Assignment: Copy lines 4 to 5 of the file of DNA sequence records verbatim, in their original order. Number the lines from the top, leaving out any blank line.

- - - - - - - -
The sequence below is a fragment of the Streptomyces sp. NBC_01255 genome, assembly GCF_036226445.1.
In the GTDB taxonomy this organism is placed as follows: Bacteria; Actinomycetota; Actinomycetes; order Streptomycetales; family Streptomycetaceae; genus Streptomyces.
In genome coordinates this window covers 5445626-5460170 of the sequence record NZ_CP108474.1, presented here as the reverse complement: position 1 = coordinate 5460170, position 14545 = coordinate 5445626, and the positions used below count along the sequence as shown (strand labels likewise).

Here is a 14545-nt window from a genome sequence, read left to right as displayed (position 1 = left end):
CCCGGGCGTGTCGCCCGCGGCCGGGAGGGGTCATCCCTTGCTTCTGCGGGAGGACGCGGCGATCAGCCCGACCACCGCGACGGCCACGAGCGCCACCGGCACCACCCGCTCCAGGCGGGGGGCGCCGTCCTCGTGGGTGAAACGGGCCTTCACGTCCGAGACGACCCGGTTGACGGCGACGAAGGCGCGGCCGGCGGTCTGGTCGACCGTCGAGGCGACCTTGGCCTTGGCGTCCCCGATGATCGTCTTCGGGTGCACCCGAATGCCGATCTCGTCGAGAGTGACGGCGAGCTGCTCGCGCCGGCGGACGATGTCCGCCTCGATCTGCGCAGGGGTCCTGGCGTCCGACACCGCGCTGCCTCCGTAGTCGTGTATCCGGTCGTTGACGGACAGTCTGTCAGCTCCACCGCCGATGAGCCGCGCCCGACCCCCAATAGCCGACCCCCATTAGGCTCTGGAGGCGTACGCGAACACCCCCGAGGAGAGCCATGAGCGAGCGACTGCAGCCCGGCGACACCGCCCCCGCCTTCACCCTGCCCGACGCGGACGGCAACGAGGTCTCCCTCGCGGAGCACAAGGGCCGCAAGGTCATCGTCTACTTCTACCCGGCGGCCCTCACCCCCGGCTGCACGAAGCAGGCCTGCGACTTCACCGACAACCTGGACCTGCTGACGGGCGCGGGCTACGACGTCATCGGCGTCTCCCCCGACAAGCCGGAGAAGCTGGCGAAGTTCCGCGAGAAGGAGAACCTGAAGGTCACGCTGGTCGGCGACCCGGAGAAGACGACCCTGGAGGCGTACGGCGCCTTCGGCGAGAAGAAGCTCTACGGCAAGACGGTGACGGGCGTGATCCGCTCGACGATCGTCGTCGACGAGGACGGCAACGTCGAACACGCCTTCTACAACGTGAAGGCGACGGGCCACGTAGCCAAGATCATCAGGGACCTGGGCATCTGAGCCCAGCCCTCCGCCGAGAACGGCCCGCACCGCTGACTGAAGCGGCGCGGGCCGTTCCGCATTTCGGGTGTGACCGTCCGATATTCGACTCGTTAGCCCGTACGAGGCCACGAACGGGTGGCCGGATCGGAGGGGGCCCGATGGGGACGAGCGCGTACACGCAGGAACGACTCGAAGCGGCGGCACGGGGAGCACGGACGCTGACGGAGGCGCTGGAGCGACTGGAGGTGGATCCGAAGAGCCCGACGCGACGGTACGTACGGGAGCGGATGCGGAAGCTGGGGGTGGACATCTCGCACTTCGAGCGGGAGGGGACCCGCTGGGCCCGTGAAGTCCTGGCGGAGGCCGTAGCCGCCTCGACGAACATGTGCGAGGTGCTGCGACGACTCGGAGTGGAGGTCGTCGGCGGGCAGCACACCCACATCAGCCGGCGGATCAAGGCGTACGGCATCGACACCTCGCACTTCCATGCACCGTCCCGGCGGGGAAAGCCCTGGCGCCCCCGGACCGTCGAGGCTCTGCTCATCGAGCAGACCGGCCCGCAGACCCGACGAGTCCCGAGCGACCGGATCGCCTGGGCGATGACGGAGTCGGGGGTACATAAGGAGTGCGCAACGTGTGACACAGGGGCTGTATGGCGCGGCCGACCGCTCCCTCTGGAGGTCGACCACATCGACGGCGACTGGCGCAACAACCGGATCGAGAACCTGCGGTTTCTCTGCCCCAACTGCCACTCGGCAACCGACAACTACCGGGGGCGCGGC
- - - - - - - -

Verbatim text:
Here is a 14545-nt window from a genome sequence, read left to right as displayed (position 1 = left end):
CCCGGGCGTGTCGCCCGCGGCCGGGAGGGGTCATCCCTTGCTTCTGCGGGAGGACGCGGCGATCAGCCCGACCACCGCGACGGCCACGAGCGCCACCGGCACCACCCGCTCCAGGCGGGGGGCGCCGTCCTCGTGGGTGAAACGGGCCTTCACGTCCGAGACGACCCGGTTGACGGCGACGAAGGCGCGGCCGGCGGTCTGGTCGACCGTCGAGGCGACCTTGGCCTTGGCGTCCCCGATGATCGTCTTCGGGTGCACCCGAATGCCGATCTCGTCGAGAGTGACGGCGAGCTGCTCGCGCCGGCGGACGATGTCCGCCTCGATCTGCGCAGGGGTCCTGGCGTCCGACACCGCGCTGCCTCCGTAGTCGTGTATCCGGTCGTTGACGGACAGTCTGTCAGCTCCACCGCCGATGAGCCGCGCCCGACCCCCAATAGCCGACCCCCATTAGGCTCTGGAGGCGTACGCGAACACCCCCGAGGAGAGCCATGAGCGAGCGACTGCAGCCCGGCGACACCGCCCCCGCCTTCACCCTGCCCGACGCGGACGGCAACGAGGTCTCCCTCGCGGAGCACAAGGGCCGCAAGGTCATCGTCTACTTCTACCCGGCGGCCCTCACCCCCGGCTGCACGAAGCAGGCCTGCGACTTCACCGACAACCTGGACCTGCTGACGGGCGCGGGCTACGACGTCATCGGCGTCTCCCCCGACAAGCCGGAGAAGCTGGCGAAGTTCCGCGAGAAGGAGAACCTGAAGGTCACGCTGGTCGGCGACCCGGAGAAGACGACCCTGGAGGCGTACGGCGCCTTCGGCGAGAAGAAGCTCTACGGCAAGACGGTGACGGGCGTGATCCGCTCGACGATCGTCGTCGACGAGGACGGCAACGTCGAACACGCCTTCTACAACGTGAAGGCGACGGGCCACGTAGCCAAGATCATCAGGGACCTGGGCATCTGAGCCCAGCCCTCCGCCGAGAACGGCCCGCACCGCTGACTGAAGCGGCGCGGGCCGTTCCGCATTTCGGGTGTGACCGTCCGATATTCGACTCGTTAGCCCGTACGAGGCCACGAACGGGTGGCCGGATCGGAGGGGGCCCGATGGGGACGAGCGCGTACACGCAGGAACGACTCGAAGCGGCGGCACGGGGAGCACGGACGCTGACGGAGGCGCTGGAGCGACTGGAGGTGGATCCGAAGAGCCCGACGCGACGGTACGTACGGGAGCGGATGCGGAAGCTGGGGGTGGACATCTCGCACTTCGAGCGGGAGGGGACCCGCTGGGCCCGTGAAGTCCTGGCGGAGGCCGTAGCCGCCTCGACGAACATGTGCGAGGTGCTGCGACGACTCGGAGTGGAGGTCGTCGGCGGGCAGCACACCCACATCAGCCGGCGGATCAAGGCGTACGGCATCGACACCTCGCACTTCCATGCACCGTCCCGGCGGGGAAAGCCCTGGCGCCCCCGGACCGTCGAGGCTCTGCTCATCGAGCAGACCGGCCCGCAGACCCGACGAGTCCCGAGCGACCGGATCGCCTGGGCGATGACGGAGTCGGGGGTACATAAGGAGTGCGCAACGTGTGACACAGGGGCTGTATGGCGCGGCCGACCGCTCCCTCTGGAGGTCGACCACATCGACGGCGACTGGCGCAACAACCGGATCGAGAACCTGCGGTTTCTCTGCCCCAACTGCCACTCGGCAACCGACAACTACCGGGGGCGCGGC